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November 12, 1938

Practical Otology, Rhinology and Laryngology

JAMA. 1938;111(20):1873. doi:10.1001/jama.1938.02790460067027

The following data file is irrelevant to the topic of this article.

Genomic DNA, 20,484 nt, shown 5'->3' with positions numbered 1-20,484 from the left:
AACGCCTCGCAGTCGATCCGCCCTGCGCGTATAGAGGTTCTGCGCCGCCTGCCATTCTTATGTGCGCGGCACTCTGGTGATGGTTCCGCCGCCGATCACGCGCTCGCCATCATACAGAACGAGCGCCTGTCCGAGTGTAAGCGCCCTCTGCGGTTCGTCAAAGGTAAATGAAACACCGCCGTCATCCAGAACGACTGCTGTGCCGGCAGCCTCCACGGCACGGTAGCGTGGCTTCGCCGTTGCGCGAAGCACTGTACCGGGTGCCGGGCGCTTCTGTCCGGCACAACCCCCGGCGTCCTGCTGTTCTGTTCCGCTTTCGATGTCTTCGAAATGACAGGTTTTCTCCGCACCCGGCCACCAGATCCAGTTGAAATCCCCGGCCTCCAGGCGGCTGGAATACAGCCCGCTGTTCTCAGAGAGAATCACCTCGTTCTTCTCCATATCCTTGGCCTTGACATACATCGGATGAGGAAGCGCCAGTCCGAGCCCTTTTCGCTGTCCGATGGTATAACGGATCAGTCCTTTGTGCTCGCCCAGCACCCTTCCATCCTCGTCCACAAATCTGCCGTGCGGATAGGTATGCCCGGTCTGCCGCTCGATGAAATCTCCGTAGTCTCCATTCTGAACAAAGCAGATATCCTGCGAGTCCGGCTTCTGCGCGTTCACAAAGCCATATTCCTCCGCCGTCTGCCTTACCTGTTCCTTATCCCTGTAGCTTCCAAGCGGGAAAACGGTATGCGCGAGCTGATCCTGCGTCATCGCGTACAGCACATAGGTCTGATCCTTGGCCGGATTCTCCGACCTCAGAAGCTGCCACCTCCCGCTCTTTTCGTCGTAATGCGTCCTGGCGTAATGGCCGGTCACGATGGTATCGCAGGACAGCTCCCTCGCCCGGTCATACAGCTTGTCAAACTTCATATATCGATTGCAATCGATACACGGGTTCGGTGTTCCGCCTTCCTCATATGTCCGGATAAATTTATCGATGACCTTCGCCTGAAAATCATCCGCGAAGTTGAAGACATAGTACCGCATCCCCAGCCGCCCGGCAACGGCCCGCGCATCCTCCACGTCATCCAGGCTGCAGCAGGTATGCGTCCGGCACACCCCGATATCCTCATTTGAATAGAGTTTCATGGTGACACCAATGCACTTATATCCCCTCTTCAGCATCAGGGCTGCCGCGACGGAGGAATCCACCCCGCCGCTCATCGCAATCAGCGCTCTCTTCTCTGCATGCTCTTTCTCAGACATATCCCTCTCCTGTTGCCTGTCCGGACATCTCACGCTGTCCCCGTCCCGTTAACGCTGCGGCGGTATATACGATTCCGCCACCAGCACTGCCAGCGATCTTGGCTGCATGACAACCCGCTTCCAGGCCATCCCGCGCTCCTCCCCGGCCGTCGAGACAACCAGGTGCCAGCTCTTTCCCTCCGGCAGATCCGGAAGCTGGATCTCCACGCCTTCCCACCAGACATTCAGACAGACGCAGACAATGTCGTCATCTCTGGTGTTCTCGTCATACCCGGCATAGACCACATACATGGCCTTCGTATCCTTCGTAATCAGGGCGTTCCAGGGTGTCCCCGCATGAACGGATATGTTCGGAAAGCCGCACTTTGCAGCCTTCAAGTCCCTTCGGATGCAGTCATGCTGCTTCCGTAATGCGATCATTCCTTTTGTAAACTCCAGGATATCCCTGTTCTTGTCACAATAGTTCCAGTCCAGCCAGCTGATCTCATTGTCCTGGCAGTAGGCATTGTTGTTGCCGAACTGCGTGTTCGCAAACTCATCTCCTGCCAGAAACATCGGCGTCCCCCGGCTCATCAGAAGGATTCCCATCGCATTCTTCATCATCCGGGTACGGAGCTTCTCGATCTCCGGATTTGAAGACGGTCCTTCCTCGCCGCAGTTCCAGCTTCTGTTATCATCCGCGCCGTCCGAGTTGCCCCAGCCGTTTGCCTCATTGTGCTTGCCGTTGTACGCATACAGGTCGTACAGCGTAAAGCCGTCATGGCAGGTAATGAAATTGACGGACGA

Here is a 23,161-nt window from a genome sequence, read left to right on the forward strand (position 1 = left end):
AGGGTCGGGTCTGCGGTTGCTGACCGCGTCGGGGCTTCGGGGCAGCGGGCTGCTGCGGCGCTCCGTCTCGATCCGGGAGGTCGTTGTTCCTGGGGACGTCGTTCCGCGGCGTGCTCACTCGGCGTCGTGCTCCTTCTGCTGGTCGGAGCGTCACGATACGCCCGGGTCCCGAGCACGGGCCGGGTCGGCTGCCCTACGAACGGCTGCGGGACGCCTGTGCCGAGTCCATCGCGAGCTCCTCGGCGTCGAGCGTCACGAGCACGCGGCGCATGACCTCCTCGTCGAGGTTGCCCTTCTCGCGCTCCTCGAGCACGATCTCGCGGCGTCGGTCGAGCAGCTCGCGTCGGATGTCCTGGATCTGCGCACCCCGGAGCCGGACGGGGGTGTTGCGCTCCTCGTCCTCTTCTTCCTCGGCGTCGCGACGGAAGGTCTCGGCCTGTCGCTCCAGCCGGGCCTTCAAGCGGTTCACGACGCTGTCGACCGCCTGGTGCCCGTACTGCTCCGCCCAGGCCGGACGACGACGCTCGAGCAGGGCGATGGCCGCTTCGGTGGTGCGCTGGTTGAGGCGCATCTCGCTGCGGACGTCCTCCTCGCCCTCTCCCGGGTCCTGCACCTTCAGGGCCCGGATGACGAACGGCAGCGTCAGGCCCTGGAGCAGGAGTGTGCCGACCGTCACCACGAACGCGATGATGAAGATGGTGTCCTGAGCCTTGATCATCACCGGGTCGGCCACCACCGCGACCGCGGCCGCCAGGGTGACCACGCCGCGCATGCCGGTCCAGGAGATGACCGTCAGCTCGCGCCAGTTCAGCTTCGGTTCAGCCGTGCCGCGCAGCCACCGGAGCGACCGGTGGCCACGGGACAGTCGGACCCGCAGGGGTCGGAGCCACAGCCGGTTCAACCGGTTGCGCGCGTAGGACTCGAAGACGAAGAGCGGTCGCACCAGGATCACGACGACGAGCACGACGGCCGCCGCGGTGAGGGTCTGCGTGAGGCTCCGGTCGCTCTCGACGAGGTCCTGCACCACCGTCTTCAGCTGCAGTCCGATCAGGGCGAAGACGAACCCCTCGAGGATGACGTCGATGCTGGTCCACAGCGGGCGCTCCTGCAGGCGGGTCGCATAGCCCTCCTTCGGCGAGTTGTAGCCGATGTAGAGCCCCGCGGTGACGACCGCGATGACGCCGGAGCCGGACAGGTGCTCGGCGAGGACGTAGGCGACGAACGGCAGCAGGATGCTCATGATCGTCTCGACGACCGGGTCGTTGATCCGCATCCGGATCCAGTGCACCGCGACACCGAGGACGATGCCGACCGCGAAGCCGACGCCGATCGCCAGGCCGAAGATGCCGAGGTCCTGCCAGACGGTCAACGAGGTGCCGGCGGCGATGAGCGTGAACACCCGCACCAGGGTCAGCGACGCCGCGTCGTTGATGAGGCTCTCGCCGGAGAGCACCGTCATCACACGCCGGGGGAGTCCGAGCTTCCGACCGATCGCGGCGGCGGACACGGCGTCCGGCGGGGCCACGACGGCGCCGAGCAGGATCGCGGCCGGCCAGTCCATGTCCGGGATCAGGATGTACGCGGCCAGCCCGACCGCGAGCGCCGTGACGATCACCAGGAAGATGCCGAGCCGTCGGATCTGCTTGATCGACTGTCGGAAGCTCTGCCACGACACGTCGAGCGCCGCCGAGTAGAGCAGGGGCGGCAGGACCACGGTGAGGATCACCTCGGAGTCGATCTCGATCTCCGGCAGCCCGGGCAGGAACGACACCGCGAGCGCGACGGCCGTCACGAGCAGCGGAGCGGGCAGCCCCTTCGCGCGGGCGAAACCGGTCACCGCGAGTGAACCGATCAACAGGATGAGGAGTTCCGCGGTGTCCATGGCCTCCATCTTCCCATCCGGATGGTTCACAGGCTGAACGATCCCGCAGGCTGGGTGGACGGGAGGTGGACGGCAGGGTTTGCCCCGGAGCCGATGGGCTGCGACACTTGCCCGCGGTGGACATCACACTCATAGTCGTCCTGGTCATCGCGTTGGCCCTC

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This little book, intended primarily for the army medical officer, is considered by the author also to have an appeal for the civilian practitioner because it is based on a peace time practice. Naturally when a book lays emphasis on its brevity and practicability it is to be expected that it will in large measure reflect the personal experiences of the author and this book is no exception. The danger, however, in this connection is that the author's likes and dislikes or his special predilections will receive undue emphasis. Most of the material presented in the book is accurate, concise and devoid of wearying technicalities, the approach being always from the clinical side. However, one cannot help but notice that whereas on the one hand a number of pages are given over to nasal deformities, a special topic requiring much more space than the author could afford to devote to

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